I interviewed more than 15 men and women from the Orlando and Tampa areas to hear their stories. I want this documentary to reshape the way being different is viewed. I want others to see what I see--being who you are makes you unique and from that comes strengths and resiliency. I grew up in an environment of strict Catholicism and conservatism. I was taught through my schooling that being different is a flaw and that identifying as “gay” or “lesbian” was just out of the question. A big part of making this film was working on my own self-negativity toward my sexuality and finally breaking through the years of prejudice I survived. I am so proud of how this film turned out.

This film was created through the eyes of a social work student to spread the beauty and power of the strengths perspective.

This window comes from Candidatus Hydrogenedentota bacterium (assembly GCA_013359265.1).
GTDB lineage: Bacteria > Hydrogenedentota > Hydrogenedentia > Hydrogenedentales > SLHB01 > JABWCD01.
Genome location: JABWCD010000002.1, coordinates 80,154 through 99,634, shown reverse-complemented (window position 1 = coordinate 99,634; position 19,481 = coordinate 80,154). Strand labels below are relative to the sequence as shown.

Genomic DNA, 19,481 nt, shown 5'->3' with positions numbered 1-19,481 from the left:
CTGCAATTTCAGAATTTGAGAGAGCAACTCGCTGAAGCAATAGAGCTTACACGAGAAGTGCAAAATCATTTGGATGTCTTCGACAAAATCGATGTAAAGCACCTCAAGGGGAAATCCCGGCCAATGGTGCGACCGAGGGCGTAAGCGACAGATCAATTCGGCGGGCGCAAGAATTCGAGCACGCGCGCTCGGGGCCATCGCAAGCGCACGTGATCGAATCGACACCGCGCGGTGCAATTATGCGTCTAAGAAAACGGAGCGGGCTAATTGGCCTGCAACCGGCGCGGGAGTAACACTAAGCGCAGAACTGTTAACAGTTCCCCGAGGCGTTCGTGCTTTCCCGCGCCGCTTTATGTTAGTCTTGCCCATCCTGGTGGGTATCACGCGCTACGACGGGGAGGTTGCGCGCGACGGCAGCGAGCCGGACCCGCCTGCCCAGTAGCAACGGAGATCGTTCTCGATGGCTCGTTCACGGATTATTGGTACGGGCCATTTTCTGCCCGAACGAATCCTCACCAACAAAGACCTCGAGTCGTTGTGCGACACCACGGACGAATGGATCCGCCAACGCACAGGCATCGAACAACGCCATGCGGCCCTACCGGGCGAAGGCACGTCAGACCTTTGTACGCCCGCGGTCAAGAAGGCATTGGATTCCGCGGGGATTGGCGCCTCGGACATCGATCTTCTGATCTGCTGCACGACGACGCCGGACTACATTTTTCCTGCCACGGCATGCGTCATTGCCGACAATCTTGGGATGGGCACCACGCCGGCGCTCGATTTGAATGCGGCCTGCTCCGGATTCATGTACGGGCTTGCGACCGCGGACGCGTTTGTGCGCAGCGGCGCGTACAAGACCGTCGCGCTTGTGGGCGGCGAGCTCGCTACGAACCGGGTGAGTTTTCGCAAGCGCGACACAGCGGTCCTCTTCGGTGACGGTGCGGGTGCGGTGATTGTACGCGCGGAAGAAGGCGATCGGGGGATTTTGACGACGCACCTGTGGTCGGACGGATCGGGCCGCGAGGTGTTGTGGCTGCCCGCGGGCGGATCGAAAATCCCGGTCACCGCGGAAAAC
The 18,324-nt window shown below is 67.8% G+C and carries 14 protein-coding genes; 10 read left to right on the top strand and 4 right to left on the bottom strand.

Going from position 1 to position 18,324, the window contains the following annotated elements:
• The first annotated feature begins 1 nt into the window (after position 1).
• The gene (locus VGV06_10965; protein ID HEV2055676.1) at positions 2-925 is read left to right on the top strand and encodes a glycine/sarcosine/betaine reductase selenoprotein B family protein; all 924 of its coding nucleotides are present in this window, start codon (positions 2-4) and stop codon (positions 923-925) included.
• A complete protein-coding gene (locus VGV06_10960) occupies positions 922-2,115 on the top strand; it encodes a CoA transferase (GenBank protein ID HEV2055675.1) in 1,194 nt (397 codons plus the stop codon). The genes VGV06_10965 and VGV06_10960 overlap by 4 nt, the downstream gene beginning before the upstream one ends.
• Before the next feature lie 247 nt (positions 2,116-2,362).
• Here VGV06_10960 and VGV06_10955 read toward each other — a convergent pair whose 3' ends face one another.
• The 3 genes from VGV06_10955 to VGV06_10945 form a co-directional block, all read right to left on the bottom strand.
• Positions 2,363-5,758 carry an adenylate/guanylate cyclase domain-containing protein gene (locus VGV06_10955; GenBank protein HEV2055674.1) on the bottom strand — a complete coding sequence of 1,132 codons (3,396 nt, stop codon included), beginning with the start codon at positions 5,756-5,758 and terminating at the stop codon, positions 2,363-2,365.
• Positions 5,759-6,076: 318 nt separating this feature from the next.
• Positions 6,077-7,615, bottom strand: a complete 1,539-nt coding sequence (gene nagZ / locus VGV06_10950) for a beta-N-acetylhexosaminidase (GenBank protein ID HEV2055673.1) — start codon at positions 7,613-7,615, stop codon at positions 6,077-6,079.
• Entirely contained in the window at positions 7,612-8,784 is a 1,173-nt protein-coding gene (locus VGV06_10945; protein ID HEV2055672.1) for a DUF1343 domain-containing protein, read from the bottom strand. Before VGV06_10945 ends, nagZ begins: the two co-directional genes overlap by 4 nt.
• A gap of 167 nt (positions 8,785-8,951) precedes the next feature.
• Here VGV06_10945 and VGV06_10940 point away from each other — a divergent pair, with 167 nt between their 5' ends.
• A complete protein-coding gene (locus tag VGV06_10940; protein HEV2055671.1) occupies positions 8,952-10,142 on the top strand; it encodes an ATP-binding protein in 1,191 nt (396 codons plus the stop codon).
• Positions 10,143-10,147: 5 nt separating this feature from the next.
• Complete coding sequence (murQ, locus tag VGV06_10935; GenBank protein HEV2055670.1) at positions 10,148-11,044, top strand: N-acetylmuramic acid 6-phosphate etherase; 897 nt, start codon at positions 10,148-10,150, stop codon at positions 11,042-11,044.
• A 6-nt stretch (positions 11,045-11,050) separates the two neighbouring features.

Monday, August 5, 2013

Behind the Screen: A Season for Dancing.

Note: Moving Pictures is featuring the filmmakers from the CSWE 2013 Virtual Film Festival sharing the stories behind the making of their films. Here's how you can see the films and vote for the Virtual Ovation Award. The award consists of a $500 prize and will be presented to the top-ranked film in the Virtual Film Festival, as determined by the audience. 

Filmmaker Moges Tafesse, right, with crew
at the party celebrating Meseret's arrival
Filmmaker Moges Tafesse explains below the process for capturing the story of 16-year-old adoptee Meseret as he reclaimed his cultural heritage with the support of his American father.

A Season for Dancing chronicles 16-year-old Meseret’s journey with Marcus, his adoptive father from Georgia, toward personal healing, restoring relationships with family and childhood friends, redeeming his cultural identity, and achieving his dreams for the future.